Disclosure of Material Connection: Some of the links contained on this site are “affiliate links.” This means if you click on the link and purchase the item, I will receive an affiliate commission. This revenue is used to offset costs associated with maintaining this site. I only recommend products or services I use personally and believe will add value to my readers. I am disclosing this in accordance with the Federal Trade Commission’s 16 CFR, Part 255: “Guides Concerning the Use of Endorsements and Testimonials in Advertising.”


  1. I was fortunate enough to have Chuck White both as a faculty advisor and as instructor over twenty years ago–and his book, ENLIGHTENED SOLDIER, was a major inspiration and comfort to me when the military instituation seemed to do things that deeply disappointed. I applaud your efforts in creating this “virtual Military Society” and I look forward to participating in the future.

  2. Reading, writing and discussion with others are key to developing one’s knowledge, skills and abilities. Throughout my military career, I was encouraged to read professionally from a prescribed reading list and only discussed what was read within my unit of assignment. The discussions were guided and creative thought was quickly put back into the box. It wasn’t until life after the Army, I was introduced to the trifecta of self development.

    Blogs and discussion forums like this are where today’s generation and young leaders communicate. Great initiative Joe!

    Unfortunately, senior leaders I interact with want “one stop shopping” for all professional discussion so they don’t have to monitor a multitude of foums, blogs, social media, etc. This creates a communication divide between senior leadership and todays young soldiers/leaders. My team manages several discussion forums and usage metrics validate the divide. Our metrics reflect that leaders from battalion command and above don’t interact in blogs, forums and social media.

    As Joe highlights in his article on the Defense Entrepeneur Forum 2013, diversity within his work group offered unique perspectives and opportunities for interaction with individuals from other services and civilian industry. This is where I believe we’re heading as the “green notebook” (no offense Joe) carriers are replaced with digital natives who are adept in navigating professional and social media to read, write and expand their profession through interactive discussion where there are no uniforms, rank, and doors being closed due to creative thought and free flowing opinions.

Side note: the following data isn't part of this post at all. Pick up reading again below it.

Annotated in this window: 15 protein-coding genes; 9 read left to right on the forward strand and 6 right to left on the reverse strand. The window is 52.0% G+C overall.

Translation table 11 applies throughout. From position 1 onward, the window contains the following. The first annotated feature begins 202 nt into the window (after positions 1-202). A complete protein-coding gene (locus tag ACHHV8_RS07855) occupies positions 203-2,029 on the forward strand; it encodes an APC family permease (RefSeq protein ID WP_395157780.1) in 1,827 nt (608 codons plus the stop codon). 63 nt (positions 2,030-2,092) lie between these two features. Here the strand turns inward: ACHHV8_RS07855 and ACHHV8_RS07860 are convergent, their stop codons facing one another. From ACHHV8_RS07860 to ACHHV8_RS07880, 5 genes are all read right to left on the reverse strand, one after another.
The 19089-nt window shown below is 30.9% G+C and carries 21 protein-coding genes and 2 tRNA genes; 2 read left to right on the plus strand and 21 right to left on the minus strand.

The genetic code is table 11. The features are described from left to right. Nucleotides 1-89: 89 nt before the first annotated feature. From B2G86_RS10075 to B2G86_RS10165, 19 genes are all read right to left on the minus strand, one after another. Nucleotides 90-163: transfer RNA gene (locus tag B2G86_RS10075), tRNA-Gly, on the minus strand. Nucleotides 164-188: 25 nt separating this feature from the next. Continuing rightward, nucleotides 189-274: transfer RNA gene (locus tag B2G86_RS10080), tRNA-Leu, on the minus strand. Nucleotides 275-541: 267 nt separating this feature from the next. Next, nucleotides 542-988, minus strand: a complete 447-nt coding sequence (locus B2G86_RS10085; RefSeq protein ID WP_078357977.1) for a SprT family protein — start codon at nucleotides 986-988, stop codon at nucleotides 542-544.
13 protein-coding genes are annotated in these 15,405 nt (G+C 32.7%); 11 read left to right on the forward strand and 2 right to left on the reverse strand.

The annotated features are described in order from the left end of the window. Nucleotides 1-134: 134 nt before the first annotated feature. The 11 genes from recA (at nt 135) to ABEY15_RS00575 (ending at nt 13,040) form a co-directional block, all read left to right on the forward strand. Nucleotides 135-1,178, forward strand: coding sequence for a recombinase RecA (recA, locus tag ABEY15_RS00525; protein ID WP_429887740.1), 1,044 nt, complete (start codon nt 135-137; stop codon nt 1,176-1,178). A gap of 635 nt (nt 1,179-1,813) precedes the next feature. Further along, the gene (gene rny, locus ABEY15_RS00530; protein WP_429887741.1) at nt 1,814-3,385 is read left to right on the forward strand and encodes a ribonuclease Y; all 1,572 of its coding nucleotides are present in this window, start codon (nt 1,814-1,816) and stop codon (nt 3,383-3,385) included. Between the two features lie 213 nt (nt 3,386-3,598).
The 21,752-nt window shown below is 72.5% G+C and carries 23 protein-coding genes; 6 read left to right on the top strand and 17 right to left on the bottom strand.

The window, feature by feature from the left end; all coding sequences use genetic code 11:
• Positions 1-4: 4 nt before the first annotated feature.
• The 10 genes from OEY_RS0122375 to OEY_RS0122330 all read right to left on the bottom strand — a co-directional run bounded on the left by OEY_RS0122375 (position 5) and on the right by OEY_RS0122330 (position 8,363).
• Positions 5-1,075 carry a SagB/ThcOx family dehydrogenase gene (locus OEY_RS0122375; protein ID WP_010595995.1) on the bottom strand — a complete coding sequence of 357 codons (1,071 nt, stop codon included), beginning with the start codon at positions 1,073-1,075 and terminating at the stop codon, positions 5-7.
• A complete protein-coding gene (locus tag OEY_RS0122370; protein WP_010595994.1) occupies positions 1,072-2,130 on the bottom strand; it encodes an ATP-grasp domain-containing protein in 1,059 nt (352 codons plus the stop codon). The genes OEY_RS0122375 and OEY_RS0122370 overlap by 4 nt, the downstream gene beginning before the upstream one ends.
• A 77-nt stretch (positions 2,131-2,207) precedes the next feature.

3. Sir – saw the link to this from another blog. As soon as I saw “From the Green Notebook” I knew it was you. Look forward reading more from you! -Kaleb

  4. Good afternoon.
    Very interesting blog. I hope you will not mind if I translate (in the future) a few of your texts in Russian?
    And another question. You are not a relative of the former US ambassador to Russia?

  5. I would like to use one of the pictures you used on your post. Can you get back to me and let me know.

  6. You mentioned having in an interest in helping other military professionals get published. I am a prior enlisted NCO and Commissioned Officer. I would love some guidance.

  7. Left a comment on recent S6 article, but it’s still awaiting moderation. Did I do something wrong? Thanks.

  8. Another book worth reading is Through the Valley: My Captivity in Vietnam (Naval Institute Press, 2016). Naval Institute’s Author of the Year and the Army Historical Foundation Distinguished Writing Award for 2016. A story of courage, hope, and survival.

  9. First, you’ve got a great website and a great resource! I’m always impressed by the material on this website.

    For the leadership book list, I wanted to say that “Duty” by Robert Gates was a great read from my perspective. The book is well written, easily digestible and contains some very valuable lessons on running large, bureaucratic organizations.

  10. I find the articles of great value and I try to read them on a weekly basis, but sometimes I find myself lagging. I would like to offer a suggestion, each article should be dated,